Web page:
Time to look fairly at Planned Parenthood

The Planned Parenthood building on Auburn Avenue in Cincinnati. NICK GRAHAM/STAFF
Caption
The Planned Parenthood building on Auburn Avenue in Cincinnati. NICK GRAHAM/STAFF

‘The number of abortions performed in the U.S. is already steadily declining, in spite of the counterproductive efforts of conservative politicians. The number of abortions performed each year in America has fallen by a third since 1990, and Planned Parenthood, not the Republicans, deserves the lion’s share of the credit.’

LETTERS TO THE EDITOR

Reading the May 24 article “Judge puts defunding effort on hold” made my blood boil. I am no fan of abortion, but nowadays the follies of our Ohio Republicans have reached the point where I figure that anything which they are fervently against can’t be all bad. I know that facts play little part in this debate, but please allow me to state a few anyhow.

First of all, Planned Parenthood prevents infinitely more abortions than it conducts, by making contraception available to poor and uneducated women who never wanted to get pregnant in the first place. A study at a PP clinic in 2013 found that four out of five patients were there for contraception, not abortion (and PP provides other services, like breast cancer screening and STD treatment as well). So, defunding it is likely to have the effect of increasing, not decreasing, the number of abortions that take place.

Secondly, the number of abortions performed in the U.S. is already steadily declining, in spite of the counterproductive efforts of conservative politicians. The number of abortions performed each year in America has fallen by a third since 1990, and Planned Parenthood, not the Republicans, deserves the lion’s share of the credit.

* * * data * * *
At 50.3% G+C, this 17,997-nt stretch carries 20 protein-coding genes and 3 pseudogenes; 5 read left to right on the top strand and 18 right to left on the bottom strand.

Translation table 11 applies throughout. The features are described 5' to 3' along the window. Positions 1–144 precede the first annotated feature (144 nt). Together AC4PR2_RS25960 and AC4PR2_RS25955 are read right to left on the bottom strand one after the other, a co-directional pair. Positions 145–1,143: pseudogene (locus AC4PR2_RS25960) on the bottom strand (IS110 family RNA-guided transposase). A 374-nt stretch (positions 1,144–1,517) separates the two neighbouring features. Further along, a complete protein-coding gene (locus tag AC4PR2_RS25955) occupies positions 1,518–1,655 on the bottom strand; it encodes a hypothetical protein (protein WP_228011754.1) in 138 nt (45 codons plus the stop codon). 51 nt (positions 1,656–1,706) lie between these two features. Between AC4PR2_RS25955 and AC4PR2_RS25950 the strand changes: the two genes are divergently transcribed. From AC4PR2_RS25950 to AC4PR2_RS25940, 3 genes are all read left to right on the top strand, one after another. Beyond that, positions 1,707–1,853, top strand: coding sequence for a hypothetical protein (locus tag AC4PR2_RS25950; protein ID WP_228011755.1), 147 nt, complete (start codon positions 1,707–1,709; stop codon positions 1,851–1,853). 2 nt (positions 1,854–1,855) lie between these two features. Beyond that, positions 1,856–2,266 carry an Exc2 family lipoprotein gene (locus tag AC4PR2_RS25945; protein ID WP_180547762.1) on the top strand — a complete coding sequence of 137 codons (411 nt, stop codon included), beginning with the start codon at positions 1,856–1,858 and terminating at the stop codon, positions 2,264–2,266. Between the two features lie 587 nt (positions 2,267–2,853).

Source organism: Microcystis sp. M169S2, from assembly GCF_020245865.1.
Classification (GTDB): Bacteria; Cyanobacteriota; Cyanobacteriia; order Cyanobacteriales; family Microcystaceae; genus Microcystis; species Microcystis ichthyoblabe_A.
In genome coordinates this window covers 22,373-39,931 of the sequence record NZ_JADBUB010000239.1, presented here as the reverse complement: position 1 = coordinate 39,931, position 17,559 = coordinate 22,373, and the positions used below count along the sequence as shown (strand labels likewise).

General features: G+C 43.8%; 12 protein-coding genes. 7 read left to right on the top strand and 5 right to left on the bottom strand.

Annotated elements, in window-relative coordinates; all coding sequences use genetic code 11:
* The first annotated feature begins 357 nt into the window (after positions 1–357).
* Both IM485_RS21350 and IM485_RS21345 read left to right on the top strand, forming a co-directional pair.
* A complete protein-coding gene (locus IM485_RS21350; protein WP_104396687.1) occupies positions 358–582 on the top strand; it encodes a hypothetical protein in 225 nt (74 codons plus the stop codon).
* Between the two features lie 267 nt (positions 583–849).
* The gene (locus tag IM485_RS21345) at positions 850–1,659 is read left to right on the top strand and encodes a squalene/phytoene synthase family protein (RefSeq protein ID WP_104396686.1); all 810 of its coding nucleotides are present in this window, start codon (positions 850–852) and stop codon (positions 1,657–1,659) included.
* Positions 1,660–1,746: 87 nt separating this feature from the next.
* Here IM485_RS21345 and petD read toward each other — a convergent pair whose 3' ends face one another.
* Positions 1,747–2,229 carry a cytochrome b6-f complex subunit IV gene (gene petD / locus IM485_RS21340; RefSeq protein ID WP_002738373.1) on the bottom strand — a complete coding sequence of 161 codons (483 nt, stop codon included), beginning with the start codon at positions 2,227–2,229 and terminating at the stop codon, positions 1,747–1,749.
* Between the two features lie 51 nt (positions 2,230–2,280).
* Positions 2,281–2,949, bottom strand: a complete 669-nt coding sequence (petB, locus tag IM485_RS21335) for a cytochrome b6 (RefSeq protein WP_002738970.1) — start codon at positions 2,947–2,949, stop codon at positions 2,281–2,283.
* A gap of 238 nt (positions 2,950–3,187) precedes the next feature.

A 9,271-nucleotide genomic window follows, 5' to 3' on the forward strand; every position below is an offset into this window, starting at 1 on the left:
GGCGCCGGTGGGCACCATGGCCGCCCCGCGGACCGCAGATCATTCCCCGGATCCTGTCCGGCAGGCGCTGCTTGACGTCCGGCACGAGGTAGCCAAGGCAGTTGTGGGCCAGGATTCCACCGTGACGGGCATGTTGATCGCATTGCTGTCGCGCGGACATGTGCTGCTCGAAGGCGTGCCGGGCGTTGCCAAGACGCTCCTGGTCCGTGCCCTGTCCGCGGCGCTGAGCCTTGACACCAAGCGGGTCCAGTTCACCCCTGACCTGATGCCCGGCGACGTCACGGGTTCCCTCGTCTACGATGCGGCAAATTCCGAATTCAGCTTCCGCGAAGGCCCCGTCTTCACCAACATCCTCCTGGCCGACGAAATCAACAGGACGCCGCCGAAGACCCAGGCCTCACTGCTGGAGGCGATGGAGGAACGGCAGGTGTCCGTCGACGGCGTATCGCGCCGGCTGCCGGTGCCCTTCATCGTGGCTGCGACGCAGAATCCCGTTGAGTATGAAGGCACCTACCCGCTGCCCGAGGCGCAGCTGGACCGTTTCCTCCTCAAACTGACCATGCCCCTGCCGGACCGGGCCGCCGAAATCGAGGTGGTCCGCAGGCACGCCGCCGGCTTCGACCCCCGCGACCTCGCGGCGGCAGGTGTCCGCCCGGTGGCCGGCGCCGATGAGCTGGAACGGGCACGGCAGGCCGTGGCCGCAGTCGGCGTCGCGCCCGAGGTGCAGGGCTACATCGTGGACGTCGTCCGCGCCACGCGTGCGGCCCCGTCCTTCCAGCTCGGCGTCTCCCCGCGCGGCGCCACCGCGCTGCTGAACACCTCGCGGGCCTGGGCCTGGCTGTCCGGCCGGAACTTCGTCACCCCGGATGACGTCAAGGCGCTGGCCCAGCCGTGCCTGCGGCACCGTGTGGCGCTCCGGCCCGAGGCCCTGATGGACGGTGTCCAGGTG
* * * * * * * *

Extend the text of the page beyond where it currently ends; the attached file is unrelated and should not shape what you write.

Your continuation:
And finally, while Ohio Right to Life accuses PP of “feeding at the trough of taxpayer dollars,” a study by the Guttmacher Institute found that every dollar spent on contraception saved the government $5.68 in Medicaid payments for unwanted pregnancies. In short, taxpayer money being allocated to PP is a wise investment—it ought to get more, not less.

The Supreme Court has ruled abortion to be legal, and Planned Parenthood has acted in accordance with every law on the matter. Even if PP were not the overwhelmingly positive and constructive organization that it is, the State of Ohio should not be punishing it for a completely subjective offense which violated nothing more than the personal opinions of certain lawmakers. That sort of behavior represents a much more serious threat to human rights than the hypothetical sin of abortion ever could. I object to the ‘guilty until proven innocent’ attitude which conservative lawmakers quickly adopted after the release of the supposedly scandalous video which turned out to be nothing but a hoax. And I am tired of the typical “create an imaginary problem, then pretend to fix it” tactic of Republicans.

What is happening here is that Planned Parenthood has taken the reasonable approach that abortions can be minimized, but not eradicated altogether, and has made a focused and efficient effort to make it so. Ohio Republicans, on the other hand, insist upon seeing this as a matter of good vs. evil, and there can be no compromise with evil. To them, this is a win-all or lose-all battle, and as a result their efforts have been shortsighted, counterproductive, harmful to the state and people of Ohio, and a complete failure. A classic case of cutting off one’s nose to spite one’s face.

Perhaps it is time to defund Columbus. RON RODENBURG, CENTERVILLE